Monday, July 15, 2019

You Have to Find Hope

Friday's post was pretty difficult.  I think it shows how defeating it can be when we watch our special person struggle.  

I will be the first to admit that I have a pattern to how I handle the emotions of Tyler's struggles.  Once the day's battle is over, I become very introspective.  Usually this leads to a short period of feeling extremely sad and in despair.  As sad as I become, I have learned even then to keep a certain perspective.  I remember that every extreme low (and extreme high) is only temporary.  I also remember that Tyler and I will always have each other and that regardless of how bad things could ever get, there is nothing more important.  

One point I want to be clear about, I think as long as all of us know how to keep proper perspective, it is very important to follow through with those emotions.  After I wrote the last post Friday night, I texted my Nephew and his wife and invited them over to swim, have a pizza, and drink a few beers.  We shared some laughs and then we sat around the fire pit and exchanged woes.  His wife is experiencing some family-related problems on her side of the family, and my Nephew has some issues happening on his side as well.  It seems we all have sadness we are carrying around.  By talking about them we validated them and gave them a place in our order of things.  We certainly didn't solve anything, but we allowed ourselves to open up and talk which is worth its wait in gold.  

If you find yourself unable to deal with your emotions, or you are having thoughts of harming yourself or someone else, please make sure to contact a doctor or crisis prevention specialist right away.  

The remainder of the weekend was spent with family and church.  I did a little power washing, some grilling, and visited some friends who love to play cornhole and have a good time.  Does it make everything just go away?  No, of course not.  But each person who gives a word of encouragement, or a prayer, or a hug, or even just asks how we are doing is making it just a little easier to continue moving forward.  Instead of being overwhelmed with the helpless feelings, I get to also feel the love of others.

So to Dan, Megan, Mom, Dad, Pam, Andy, Mike, Molly, and Rob....thanks for making me laugh....thanks for needling me...thanks for the pats on the back and the hugs.  Thanks for sharing your trials with me, and listening to mine.  And thanks for just being there the last few days.  It placed me back on my feet and ready to keep going.

Be well and God bless.   Tom

Friday, July 12, 2019

Little Boy Lost

I would love to be able to spread happy news.  I want this blog to be about improving our lives and how others can do the same.  That wouldn't be the reality of what we do as caregivers.  Unfortunately we seek answers to questions we don't understand, and once we think we have an answer, the questions change.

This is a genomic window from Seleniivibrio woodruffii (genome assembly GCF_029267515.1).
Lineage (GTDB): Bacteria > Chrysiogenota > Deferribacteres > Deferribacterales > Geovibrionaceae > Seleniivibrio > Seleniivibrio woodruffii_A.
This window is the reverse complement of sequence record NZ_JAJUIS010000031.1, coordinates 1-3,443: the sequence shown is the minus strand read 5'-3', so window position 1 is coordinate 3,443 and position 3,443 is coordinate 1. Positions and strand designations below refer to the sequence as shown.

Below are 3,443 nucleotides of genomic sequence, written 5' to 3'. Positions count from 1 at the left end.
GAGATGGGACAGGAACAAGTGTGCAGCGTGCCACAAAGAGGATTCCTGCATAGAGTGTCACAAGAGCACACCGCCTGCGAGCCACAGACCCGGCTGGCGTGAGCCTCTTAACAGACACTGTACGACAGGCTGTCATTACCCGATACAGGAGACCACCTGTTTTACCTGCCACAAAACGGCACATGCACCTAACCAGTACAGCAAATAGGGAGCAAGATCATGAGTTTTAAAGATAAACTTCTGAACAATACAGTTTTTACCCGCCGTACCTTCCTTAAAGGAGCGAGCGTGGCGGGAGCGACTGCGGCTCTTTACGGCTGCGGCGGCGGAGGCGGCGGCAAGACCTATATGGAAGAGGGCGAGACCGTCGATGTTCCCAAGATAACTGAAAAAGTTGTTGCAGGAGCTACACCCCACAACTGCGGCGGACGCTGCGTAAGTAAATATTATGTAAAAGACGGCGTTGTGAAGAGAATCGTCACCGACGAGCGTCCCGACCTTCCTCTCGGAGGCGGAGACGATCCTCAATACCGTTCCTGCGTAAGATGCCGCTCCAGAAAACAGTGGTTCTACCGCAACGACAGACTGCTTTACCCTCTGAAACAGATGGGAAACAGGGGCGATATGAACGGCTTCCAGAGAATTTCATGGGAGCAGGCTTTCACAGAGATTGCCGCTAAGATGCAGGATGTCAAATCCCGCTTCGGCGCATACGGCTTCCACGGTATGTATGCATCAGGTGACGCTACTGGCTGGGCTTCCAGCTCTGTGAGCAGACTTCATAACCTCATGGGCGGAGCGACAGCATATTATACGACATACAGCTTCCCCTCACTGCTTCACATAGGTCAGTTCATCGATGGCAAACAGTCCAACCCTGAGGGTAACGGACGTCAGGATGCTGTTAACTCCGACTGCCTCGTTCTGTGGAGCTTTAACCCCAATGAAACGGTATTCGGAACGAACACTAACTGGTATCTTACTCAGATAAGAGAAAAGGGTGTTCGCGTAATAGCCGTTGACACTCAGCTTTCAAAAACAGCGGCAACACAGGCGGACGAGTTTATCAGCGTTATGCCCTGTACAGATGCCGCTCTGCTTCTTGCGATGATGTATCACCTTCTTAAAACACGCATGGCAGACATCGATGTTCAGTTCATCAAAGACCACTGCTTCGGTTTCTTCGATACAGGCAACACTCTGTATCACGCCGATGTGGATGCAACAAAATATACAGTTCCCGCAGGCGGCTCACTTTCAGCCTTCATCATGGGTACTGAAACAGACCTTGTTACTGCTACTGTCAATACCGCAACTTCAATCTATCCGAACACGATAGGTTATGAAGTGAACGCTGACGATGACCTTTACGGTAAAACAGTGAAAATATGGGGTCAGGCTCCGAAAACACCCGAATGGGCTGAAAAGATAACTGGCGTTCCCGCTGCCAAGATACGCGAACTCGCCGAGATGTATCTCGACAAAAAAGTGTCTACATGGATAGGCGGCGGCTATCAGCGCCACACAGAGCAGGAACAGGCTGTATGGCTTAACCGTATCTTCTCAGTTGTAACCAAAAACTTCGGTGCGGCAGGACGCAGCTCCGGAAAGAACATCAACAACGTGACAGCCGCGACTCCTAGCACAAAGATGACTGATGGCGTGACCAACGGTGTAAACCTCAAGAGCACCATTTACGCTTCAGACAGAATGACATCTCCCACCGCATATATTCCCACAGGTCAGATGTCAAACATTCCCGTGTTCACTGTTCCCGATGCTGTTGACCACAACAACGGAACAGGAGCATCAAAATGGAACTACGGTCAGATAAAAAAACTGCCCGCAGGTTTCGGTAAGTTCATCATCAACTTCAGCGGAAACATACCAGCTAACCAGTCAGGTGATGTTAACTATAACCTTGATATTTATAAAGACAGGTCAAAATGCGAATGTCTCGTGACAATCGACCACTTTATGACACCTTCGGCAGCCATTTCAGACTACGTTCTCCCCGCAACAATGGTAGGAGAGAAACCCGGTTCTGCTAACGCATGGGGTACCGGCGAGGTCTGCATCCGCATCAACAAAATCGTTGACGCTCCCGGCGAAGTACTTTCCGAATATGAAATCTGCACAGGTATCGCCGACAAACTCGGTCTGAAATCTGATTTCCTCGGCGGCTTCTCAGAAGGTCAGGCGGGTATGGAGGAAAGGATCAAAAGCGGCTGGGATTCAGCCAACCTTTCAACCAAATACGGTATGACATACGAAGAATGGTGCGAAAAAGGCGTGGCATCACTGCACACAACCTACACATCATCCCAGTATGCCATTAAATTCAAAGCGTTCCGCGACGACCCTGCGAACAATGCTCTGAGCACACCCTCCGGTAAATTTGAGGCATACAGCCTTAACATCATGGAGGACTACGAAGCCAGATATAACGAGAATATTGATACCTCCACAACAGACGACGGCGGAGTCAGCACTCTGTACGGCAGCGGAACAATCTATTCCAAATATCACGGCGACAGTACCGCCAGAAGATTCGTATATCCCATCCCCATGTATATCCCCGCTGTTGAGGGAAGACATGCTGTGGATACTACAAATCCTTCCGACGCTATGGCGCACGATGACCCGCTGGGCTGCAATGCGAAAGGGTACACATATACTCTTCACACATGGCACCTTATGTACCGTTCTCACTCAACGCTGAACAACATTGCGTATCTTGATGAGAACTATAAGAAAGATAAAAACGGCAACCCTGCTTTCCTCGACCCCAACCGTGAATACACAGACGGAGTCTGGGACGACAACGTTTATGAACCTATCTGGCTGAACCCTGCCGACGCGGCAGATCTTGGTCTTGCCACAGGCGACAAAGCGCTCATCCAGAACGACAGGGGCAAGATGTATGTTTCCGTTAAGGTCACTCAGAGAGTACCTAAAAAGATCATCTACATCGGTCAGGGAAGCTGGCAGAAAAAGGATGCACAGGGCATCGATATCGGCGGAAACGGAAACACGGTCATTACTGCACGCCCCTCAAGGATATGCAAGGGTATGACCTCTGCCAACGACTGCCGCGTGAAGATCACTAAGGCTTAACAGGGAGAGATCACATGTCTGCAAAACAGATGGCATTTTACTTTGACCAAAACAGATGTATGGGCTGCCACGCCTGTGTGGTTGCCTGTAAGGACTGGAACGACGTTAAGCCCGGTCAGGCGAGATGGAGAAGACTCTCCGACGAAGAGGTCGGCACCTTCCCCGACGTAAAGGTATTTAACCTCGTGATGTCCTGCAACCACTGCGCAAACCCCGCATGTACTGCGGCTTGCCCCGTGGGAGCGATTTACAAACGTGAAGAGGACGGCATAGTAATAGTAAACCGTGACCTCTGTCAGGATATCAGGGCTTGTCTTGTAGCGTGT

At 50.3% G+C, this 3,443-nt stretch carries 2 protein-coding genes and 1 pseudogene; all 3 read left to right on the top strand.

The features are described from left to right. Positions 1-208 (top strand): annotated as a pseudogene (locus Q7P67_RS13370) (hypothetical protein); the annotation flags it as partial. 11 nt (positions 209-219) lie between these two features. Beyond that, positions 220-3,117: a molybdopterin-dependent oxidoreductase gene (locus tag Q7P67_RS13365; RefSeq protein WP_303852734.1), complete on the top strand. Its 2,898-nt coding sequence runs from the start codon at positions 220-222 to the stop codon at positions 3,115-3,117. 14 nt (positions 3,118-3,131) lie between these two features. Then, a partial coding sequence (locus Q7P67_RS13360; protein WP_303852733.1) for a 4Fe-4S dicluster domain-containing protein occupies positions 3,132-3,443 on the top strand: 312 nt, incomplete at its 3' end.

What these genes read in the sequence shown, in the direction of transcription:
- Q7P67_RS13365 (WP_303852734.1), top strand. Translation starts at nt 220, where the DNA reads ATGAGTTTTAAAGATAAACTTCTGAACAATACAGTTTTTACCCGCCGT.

Then there is the heartbreak.  I sit before you with this sadness that I cannot begin to describe.  Its a sadness that is consuming to the point that it drains me emotionally, mentally, and physically.  I'd rather deal with anger, at least anger makes me feel motivated to fight.

We were able to get an emergency appointment with Tyler's psychiatrist today on short notice.  I was able to make myself available whenever the call would come in with a time.  At about 10:30 am I was told we could be seen at 12:30 pm.  For this appointment I would have attended at midnight if I had to.  Even if it were being held on the moon.

The appointment went fine.  I walked away feeling as though we had a plan of action.  What made me feel so incredibly sad was looking at Tyler's demeanor throughout the meeting.  He was withdrawn from everything.  It looked as though he wanted to put himself a million miles away.  He barely acknowledged me.  If anything in the world ever pulled him out of a dark place it was our relationship.  The only time I ever saw him like this was when he would be hospitalized and he would withdrawal as a defense mechanism.  I was able to get very little feedback from him at all.  He left the room when it was over without even a glance in my direction.

Is his demeanor because his medications have put him into a sedated fog?  Is he depressed and feels that I have abandoned him?  Has he lost the will to fight for himself and simply wants to be left alone?  Or is there a long term medication effect happening that is altering his mindset?  Nobody can tell for sure.  The world of the non-verbal doesn't allow for many clues.

Our hope is that by reducing a medication that has the possible side effects of sedation and confusion he can get some clarity.  Maybe he will feel more energy or more aware of his surroundings.  Maybe he can get some spark back.  Its a guess basically, even by the experts, but this is what the team has decided to try.  For his sake, I hope this clears some cobwebs so that Tyler can shine through again.